The explanation for the extraordinary properties of water can be found in its previously mentioned unparalleled ability to form hydrogen bonds. Structurally, an individual water molecule is made up of two hydrogen atoms covalently bonded to one oxygen atom. That is, each hydrogen atom shares a pair of electrons with the oxygen atom. As a result, the molecule has a nonlinear shape and has electrical polarity because of a net positive charge on the hydrogen atoms and a net negative charge on the oxygen atom, creating a dipole moment. Water can serve as both a hydrogen donor and a hydrogen acceptor during hydrogen-bond formation, with each water molecule having the potential to form four hydrogen bonds. The intermolecular attraction inherent in this property accounts for water's high boiling point, melting point, heat of vaporization, and surface tension. The hydrogen bonds between water molecules are relatively weak and are continually broken and reformed with different partners. In liquid water, the average lifetime of the hydrogen bond between two water molecules is only 9.5 × 10-12 seconds (Garrett and Grisham, 1999). As a result, there is dynamism in a water solution that intensifies the diffusion of the products of dissociation. This continuous movement of water molecules enhances its solvent effect. Water also forms hydrogen bonds with a wide range of polar solutes. This permits nonionic but polar molecules such as sugars also to dissolve effectively in water.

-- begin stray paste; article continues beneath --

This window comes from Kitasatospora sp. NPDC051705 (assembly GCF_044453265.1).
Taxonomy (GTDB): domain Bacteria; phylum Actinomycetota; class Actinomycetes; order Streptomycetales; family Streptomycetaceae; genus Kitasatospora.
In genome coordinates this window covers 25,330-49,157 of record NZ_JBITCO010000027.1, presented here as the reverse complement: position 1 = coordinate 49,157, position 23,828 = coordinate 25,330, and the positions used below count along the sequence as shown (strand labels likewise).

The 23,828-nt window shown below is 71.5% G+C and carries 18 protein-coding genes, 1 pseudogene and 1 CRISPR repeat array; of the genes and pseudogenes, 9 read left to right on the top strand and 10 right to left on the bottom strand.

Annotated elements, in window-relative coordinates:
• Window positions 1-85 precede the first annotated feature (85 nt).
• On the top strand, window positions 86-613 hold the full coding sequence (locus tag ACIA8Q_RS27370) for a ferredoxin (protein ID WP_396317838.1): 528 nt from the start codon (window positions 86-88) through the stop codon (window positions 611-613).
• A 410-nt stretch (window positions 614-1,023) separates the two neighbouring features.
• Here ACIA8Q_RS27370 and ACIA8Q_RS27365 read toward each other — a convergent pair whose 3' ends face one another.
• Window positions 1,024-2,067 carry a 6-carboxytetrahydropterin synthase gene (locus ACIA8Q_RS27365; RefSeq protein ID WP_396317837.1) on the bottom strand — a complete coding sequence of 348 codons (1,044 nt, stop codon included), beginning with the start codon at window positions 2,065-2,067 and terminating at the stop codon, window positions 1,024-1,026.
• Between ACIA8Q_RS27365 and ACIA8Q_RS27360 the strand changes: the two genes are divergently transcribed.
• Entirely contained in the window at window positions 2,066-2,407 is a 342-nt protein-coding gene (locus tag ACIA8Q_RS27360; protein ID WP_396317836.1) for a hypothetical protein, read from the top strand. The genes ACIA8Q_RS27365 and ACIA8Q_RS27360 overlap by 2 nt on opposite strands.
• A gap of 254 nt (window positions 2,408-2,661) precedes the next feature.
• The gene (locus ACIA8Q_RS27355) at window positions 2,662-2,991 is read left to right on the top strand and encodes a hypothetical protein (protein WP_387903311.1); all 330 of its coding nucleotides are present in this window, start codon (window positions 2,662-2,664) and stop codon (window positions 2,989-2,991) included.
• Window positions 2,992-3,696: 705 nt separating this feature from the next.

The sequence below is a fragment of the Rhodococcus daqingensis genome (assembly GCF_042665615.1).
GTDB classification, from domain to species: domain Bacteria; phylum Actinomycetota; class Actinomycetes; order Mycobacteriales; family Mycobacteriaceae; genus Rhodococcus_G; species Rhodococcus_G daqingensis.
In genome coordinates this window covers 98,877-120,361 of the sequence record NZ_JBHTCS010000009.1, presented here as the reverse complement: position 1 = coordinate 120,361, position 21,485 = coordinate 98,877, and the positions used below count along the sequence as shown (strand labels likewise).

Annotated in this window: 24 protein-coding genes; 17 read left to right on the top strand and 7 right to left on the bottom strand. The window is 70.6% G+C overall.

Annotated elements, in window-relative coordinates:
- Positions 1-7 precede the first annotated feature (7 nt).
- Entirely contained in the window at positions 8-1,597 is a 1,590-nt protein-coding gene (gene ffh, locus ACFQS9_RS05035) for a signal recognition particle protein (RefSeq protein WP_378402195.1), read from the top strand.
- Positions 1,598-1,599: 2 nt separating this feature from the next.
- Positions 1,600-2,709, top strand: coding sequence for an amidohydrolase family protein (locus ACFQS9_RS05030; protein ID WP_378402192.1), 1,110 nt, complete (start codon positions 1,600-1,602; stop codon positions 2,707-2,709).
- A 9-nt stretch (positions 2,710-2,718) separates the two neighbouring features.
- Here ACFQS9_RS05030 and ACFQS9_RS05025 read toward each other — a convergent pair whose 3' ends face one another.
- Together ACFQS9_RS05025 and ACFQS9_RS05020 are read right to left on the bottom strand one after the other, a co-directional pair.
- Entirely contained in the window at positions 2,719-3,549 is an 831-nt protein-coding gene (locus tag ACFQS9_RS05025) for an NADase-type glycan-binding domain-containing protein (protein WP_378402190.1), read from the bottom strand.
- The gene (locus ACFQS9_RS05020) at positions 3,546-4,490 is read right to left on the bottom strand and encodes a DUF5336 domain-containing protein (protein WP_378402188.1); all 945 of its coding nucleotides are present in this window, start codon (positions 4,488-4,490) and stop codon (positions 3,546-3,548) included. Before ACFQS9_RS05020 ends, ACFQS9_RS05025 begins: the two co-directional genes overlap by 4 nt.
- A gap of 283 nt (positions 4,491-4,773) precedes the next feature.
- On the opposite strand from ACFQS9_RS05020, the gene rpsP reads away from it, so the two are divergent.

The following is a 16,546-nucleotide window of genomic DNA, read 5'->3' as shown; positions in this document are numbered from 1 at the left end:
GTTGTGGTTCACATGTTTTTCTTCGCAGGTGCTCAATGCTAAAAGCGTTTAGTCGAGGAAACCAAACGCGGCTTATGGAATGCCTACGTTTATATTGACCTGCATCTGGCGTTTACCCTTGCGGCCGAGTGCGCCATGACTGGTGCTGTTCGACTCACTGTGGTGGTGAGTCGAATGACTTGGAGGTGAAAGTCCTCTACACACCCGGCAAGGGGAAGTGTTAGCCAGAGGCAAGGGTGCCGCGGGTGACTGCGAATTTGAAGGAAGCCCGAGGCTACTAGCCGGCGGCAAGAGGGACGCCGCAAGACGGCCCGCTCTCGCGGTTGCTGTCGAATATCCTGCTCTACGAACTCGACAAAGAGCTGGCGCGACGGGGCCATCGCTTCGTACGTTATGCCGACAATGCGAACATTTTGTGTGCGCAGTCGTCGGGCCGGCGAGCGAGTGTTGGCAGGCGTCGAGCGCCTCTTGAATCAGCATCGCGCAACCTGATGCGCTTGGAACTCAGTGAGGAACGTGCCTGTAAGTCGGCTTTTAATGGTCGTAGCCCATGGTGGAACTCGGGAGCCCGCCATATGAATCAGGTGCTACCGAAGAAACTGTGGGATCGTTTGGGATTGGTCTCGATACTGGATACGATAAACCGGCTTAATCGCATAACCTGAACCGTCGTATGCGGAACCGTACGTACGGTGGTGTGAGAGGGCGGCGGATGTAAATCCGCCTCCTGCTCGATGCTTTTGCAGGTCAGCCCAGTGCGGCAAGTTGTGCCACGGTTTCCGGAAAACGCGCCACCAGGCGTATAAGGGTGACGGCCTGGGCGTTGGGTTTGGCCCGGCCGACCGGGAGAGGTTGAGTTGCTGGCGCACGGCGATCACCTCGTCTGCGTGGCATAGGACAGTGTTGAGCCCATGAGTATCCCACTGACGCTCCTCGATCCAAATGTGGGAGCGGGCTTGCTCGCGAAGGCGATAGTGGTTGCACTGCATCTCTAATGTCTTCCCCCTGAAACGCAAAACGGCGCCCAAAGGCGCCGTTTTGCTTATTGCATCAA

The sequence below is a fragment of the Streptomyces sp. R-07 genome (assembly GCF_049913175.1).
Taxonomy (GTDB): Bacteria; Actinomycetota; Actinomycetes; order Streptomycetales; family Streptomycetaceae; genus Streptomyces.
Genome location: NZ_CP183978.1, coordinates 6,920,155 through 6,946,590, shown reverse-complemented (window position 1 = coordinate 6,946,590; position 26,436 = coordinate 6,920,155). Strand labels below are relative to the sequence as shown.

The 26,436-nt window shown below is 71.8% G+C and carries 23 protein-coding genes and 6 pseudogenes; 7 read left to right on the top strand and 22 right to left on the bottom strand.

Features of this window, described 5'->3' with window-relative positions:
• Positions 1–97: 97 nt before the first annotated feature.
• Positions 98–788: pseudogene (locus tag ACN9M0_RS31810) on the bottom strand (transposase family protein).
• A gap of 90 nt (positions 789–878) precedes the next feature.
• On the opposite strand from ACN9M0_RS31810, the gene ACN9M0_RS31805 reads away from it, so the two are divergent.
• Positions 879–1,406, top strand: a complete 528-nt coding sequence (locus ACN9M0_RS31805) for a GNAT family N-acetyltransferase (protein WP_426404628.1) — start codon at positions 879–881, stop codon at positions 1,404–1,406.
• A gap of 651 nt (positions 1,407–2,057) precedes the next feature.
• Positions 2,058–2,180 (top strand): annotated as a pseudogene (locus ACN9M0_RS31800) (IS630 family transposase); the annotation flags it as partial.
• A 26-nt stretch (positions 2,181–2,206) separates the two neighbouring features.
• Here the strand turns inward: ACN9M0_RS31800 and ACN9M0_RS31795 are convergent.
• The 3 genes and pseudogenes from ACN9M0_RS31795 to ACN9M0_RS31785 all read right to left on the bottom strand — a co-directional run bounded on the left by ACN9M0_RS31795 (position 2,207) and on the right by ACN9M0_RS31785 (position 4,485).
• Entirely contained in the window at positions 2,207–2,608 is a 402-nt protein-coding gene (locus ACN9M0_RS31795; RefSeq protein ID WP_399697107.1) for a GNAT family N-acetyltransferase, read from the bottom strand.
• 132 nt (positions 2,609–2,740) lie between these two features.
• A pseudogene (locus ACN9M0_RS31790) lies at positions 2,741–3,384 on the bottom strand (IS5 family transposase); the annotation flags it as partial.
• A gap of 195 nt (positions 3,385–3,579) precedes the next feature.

Certain nonpolar substances, categorized as hydrophobic, interact with water much differently than the hydrophilic ones discussed up to this point. When such substances are dissolved in water, the surrounding water molecules reorganize to encapsulate the solute molecules in a hydration shell. Hydrophobic molecules trapped in these structures are attracted to each other. The tendency of fats and oils, both hydrophobic in nature, to form closed aggregations when submerged in water arises from this tendency. On the other hand, the tendency for oil to spread out into a thin film when poured on the surface of water reflects its hydrophobic nature in a situation where the lowest free energy state occurs when each molecule has minimum contact with neighboring water molecules. The composition of cell membranes, which characteristically combine a hydrophobic phospholipid bilayer with hydrophilic protein and carbohydrate receptors, provides an example of the manner in which the presence of an aqueous environment can be used to govern the movement into and out of the cell's interior.